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Can I sue? Would a lawyer take this? Possible FERPA violation.

Portland, OR |

I am going to school online. I wrote a paper that stated I was suffering from depression but also that I was getting help. My teacher freaked out and showed the paper to the counseling office. They said nothing needed to be done but my teachers boss called the police anyway who showed up and said it was reported that I was going to kill myself. Now DHS is involved because we have two little boys. No where in my paper did it say that I was going to harm myself or my kids. It also stated that I was getting help and seeking counseling services.
Can I sue the college? Did they violate FERPA?

Attorney Answers 3


Based on the information provided, it is difficult to determine whether a FERPA violation occurred or whether FERPA even applies. However, I will address several issues which may provide some guidance.

FERPA is a federal law which is designed to protect the privacy of students' education records. This law applies to all schools that receive funds under applicable programs of the U.D. Department of Education. Accordingly, if your on-line school does not receive the requisite federal funding, then FERPA does not apply. Additionally, there is no private right of action or damages under FERPA. Accordingly, one would not sue based on a FERPA violation. However, there is a complaint procedure which is handled by the U.S. Department of Education. To find out more information and pursue a complaint go to the following link:

As noted above, it is unclear whether a violation occurred (assuming for the sake of argument that your school is covered ). A review of the purpose of your paper and the individuals to whom the paper was disclosed would need to be ascertained. The release of the paper to the police (if that was done) may be a concern and may involve other potential cause(s) of action. However, based on the information provided it is not clear whether there were any damages or harm resulting from any alleged wrong doing.

You may want to review the complaint procedures referenced above and determine whether you want to go that route first.

Good luck.

The information presented herein is intended to be informational, and not legal advice. Obtain competent legal representation for your particular matter.

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My school does receive federal funding. It is a local community college I am just doing all my classes online as I am a stay-at-home mom as well. I am now under "investigation" by a DHS child welfare worker due to this and it is causing us additional expenses. I do not know if the paper was released to the police or not. Thanks for your help.

Charles Weiner

Charles Weiner


If it is a community college, then it receives Dept. of Education funding and is covered by FERPA. Accordingly, you should review the complaint procedures and determine whether you wish to pursue that avenue initially.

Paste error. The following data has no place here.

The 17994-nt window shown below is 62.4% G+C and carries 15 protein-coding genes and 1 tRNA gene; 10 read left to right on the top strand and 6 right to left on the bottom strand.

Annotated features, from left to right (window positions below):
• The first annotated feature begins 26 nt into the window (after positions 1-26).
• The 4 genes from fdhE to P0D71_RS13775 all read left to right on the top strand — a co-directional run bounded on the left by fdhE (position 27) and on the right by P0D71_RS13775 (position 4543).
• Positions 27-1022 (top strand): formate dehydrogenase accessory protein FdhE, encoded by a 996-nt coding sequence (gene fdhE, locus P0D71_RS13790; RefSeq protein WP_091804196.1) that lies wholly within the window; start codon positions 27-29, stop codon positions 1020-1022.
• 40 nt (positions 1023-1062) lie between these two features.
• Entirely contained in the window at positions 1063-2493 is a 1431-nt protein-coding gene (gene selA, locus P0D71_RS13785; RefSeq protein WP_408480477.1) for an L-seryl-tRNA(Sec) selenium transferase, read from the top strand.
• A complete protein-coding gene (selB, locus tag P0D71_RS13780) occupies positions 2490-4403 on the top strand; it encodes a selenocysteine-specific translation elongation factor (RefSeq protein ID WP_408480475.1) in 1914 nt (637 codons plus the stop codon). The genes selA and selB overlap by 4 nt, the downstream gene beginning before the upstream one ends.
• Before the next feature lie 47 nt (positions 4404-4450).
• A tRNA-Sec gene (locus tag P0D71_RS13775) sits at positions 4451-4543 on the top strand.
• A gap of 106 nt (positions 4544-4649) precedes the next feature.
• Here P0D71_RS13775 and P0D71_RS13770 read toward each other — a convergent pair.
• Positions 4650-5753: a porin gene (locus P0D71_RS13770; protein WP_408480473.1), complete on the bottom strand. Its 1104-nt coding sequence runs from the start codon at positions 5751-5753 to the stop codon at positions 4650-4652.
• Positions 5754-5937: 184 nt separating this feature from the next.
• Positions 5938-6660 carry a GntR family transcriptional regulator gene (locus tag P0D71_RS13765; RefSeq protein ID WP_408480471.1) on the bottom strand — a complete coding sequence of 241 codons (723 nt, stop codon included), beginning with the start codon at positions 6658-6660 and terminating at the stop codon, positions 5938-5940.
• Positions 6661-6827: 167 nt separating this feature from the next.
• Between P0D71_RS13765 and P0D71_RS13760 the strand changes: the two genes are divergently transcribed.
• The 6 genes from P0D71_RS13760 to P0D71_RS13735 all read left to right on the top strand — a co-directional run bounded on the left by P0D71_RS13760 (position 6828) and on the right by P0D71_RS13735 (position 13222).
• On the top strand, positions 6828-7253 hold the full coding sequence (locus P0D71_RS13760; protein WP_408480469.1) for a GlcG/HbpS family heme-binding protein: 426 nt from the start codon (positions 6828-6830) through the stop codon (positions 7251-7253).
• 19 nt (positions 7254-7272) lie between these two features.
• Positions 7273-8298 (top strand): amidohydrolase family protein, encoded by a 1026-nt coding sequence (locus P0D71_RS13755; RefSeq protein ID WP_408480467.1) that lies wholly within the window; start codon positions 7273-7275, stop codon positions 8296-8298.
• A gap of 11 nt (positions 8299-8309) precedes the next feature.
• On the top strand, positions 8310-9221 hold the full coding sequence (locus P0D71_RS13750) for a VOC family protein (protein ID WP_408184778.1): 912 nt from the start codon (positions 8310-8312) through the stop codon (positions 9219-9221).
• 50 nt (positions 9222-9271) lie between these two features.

It is unlikely that you have a sound basis for a lawsuit here, although I agree that for your own peace of mind you should consult with a local lawyer who practices eduction law in your jurisdiction in order to obtain a specific and detailed consideration of that question.

It is not clear that the school made any disclosure of any matter that is covered by FERPA. The school may have simply made a report to the police that there was a potentially dangerous situation that needed evaluation. FERPA and analogous statutes and regulations are highly specific and limited in their application and do not serve as "blanket" prohibitions as to any and all information about students and their course work. Then, too, there is the interplay of state statutes that require a notification when there is reasonable cause to believe that a child may be in a dangerous or neglectful situation. These statutes are not nullified by FERPA or any other federal privacy regulation. No one here can determine whether what you wrote justified that kind of action by the school.

Finally, there is the difficult issue of damages. On the one hand, if your children have not been removed from the home, then you are arguably not damaged in a legally cognizable manner. If they have been removed from the home, then there is likely to be a comparative weighing of the various applicable statutory obligations, with the need to protect the children identified and upheld as the most compelling among competing considerations.

I know that this has been a grievous and hurtful experience for you and that you will need to focus your efforts and emotional stamina and financial capability on reunification of your family and the best possible medical and psychological treatment for your emotional state. Talk with an attorney about whether you should contemplate initiating a lawsuit, but don't be surprised or emotionally set back if the recommendation is against that prospect.

My responses to questions on Avvo are never intended as legal advice and must not be relied upon as legal advice. I give legal advice only in the course of an attorney-client relationship. Exchange of information through Avvo's Questions forum does not establish an attorney-client relationship with me. That relationship is established only by individual consultation and execution of a written agreement for legal services.

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I think you should contact:

Wiscarson Law, A Professional Corporation
510 SW 3rd Avenue
Suite 439
Portland, OR 97204
Office: 503-727-0202

Disclaimer Information on this site is provided by Brian Scott Wayson as general information, not legal advice, and use of this information does not establish an attorney-client relationship. If you have questions about your specific situation, please call an attorney.

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